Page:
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1 hour ago, Geese said:

I’m pretty interested in this trip/thread,. Driving from Virginia to Cabo San Lucas as a 20 year old wanna be surfer and ok sailor in college was defining. Twenty years later I’m a fair sailor/surfer who would like to return via sail. My thoughts after lots of cruising guide review, talking to old salts and thread lurking is to either get a Corsair F27 I can trailer back to SoCal or to get a cheap monohull and leave it south. I feel great about all the surfboards in the last 25% of their life  I’ve given to young Central Americans instead of paying the airline fees to bring the board home. Someone tried to give me a Morgan 35 the other day with a working diesel. I think getting something like that and then giving it away in El Salvador might be the call.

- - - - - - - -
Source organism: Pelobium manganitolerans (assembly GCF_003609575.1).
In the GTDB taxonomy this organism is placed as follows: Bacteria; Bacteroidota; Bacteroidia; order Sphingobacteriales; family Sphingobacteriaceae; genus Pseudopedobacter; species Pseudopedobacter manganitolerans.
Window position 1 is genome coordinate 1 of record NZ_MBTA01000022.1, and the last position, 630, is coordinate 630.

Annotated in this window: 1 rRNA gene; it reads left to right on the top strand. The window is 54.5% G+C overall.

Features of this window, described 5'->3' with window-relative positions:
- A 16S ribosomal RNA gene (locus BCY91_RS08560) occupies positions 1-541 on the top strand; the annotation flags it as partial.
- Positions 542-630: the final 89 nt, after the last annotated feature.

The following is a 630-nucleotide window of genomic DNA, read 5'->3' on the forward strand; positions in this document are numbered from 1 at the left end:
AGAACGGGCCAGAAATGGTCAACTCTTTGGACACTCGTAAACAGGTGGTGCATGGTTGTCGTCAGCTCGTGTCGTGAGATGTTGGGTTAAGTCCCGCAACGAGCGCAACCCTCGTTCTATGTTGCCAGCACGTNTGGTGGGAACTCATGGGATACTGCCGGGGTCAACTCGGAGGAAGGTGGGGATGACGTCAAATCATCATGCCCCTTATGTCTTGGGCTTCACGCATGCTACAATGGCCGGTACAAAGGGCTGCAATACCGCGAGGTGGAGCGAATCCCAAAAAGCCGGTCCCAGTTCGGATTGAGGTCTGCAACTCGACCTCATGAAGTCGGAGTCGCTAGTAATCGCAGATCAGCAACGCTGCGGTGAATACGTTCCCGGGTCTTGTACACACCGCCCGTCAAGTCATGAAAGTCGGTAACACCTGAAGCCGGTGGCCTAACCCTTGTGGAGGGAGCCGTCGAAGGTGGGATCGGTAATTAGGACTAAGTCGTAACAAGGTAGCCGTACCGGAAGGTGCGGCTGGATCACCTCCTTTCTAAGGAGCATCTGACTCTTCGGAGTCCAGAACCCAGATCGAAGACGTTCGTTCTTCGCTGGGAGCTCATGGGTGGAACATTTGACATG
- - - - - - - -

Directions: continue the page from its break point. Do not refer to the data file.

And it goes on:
You can trailer an F27. With a Prius. Almost.

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I pulled a 2200 lb trailer across North America with a Mazda 626 - with a 120 HP 4 cylinder. No brakes on the trailer either.  Most of the way at ~70 mph.

I think a F27 on a trailer is about 4500 lbs. 

So you'd something a bit bigger than a Prius. But look at the European/Australian tow ratings for cars. For example my 2005 Mazda 6 has a 1500 kg trailer rating in Australia. In Canada and US it is not rated to tow anything. In the UK a Mazda 6 with a 1.8L engine is rated at 1300 kg.

You just have to go a bit slower and a mid size SUV will be fine. Or an old US Station wagon. A F27 trailering to the Baja for the summer sounds like a great time.

This dude drove from BC to Mexico with his catamaran - didn't even need a trailer.

onroof.jpg